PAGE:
How Does This Work?
The interaction of antigen and antibody outside the body--in the laboratory--can be
used to determine if a patient has an infectious or an autoimmune disease. The
test measures whether a specific antibody associated with an illness can be found
in a patient's blood. A positive result indicates that the antibody is there and
implies that the person has encountered a particular disease.
This exercise begins with removing red and white blood cells, which can interfere
with the test, from a patient's blood sample. The watery fluid that remains is
called serum. A portion of serum possibly containing the antibody is allowed to
react with the target antigen. A correct match causes the antigen and antibody to
Detection becomes possible when a second antibody is added. This antibody is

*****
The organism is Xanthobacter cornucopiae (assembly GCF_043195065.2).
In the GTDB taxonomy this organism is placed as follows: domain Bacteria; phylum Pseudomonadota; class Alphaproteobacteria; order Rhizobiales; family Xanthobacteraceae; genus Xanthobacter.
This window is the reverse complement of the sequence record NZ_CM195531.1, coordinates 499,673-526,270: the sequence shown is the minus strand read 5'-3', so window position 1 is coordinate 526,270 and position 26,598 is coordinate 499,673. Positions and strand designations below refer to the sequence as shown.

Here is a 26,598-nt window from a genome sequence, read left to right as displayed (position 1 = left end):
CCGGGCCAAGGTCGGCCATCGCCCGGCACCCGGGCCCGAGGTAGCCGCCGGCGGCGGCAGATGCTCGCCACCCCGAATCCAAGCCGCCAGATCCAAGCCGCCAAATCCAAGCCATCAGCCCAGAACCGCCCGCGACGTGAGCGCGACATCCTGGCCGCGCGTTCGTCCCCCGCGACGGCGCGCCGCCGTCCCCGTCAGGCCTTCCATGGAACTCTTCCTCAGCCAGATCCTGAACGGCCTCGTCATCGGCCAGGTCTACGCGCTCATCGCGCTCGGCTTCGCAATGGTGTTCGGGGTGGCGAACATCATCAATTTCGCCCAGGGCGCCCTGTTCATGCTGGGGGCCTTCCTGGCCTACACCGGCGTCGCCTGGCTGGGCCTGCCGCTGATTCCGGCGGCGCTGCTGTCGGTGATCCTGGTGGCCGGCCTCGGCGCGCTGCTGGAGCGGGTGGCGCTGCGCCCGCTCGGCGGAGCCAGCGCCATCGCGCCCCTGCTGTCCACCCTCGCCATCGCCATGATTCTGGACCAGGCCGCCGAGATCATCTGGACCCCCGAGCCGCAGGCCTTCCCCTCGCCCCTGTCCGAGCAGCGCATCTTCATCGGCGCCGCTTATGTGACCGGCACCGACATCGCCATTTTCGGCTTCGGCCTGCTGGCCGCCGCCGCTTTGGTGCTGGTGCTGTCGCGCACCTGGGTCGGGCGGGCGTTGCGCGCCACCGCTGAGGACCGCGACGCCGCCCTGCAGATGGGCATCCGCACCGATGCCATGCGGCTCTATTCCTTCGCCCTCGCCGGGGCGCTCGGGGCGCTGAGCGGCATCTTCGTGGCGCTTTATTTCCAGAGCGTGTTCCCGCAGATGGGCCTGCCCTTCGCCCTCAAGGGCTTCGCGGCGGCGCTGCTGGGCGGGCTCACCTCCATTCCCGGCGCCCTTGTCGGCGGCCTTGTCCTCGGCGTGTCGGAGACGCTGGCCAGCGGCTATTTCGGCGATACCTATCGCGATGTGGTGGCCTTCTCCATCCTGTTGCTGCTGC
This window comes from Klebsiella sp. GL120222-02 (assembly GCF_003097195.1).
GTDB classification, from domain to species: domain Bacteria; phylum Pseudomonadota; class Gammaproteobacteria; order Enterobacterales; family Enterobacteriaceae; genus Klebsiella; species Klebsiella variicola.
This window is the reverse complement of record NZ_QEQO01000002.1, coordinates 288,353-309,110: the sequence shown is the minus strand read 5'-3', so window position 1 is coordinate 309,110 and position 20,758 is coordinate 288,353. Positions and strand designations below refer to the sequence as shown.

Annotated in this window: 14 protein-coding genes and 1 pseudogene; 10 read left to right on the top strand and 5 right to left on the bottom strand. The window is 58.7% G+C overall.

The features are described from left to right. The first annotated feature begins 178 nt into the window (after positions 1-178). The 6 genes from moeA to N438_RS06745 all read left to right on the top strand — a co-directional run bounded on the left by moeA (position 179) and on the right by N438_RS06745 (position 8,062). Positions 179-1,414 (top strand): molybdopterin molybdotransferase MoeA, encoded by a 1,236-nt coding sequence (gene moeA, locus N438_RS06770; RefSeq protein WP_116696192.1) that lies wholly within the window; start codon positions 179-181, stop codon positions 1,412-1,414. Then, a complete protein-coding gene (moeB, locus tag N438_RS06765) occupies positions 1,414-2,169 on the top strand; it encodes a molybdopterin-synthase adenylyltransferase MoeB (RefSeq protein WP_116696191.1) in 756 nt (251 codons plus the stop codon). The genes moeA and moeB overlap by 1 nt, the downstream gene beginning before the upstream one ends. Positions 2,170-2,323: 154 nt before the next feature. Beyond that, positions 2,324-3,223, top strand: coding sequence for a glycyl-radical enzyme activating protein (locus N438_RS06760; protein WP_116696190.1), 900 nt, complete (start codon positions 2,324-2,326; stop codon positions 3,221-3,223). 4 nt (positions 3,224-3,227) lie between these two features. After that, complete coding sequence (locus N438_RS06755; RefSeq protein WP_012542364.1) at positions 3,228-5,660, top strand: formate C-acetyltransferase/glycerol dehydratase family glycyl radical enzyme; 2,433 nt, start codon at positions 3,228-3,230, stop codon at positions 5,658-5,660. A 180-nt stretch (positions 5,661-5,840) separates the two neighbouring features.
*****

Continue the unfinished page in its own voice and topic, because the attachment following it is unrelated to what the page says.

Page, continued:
prepared from the serum of an animal injected previously with human antibody; the
human antibody in this case serves as an antigen and the animal thus produces an
antibody against the human antibody. Once isolated, the second antibody can be
chemically linked to a system that can produce a detectable signal.
In ELISAs, the antigen antibody complex is exposed to the second antibody,
which binds to the antibody portion of the complex (against which it was formed),
creating a sandwich-type structure (Figure 1). The signaling system consists of
an enzyme attached to the second antibody. When the appropriate chemical is
added, the enzyme converts it to a colored substance that can be measured.
This test quantifies how much enzyme is present by the amount of color produced.
The more enzyme present, the more secondary antibody must be attached. The amount
of secondary antibody present is determined by the amount of target, or first
antibody, available. Finally, because the first antibody binds to antigen, the
more antigen that is accessible, the more first antibody will be retained. The
measure of color, therefore, reflects the amount of antigen initially present.
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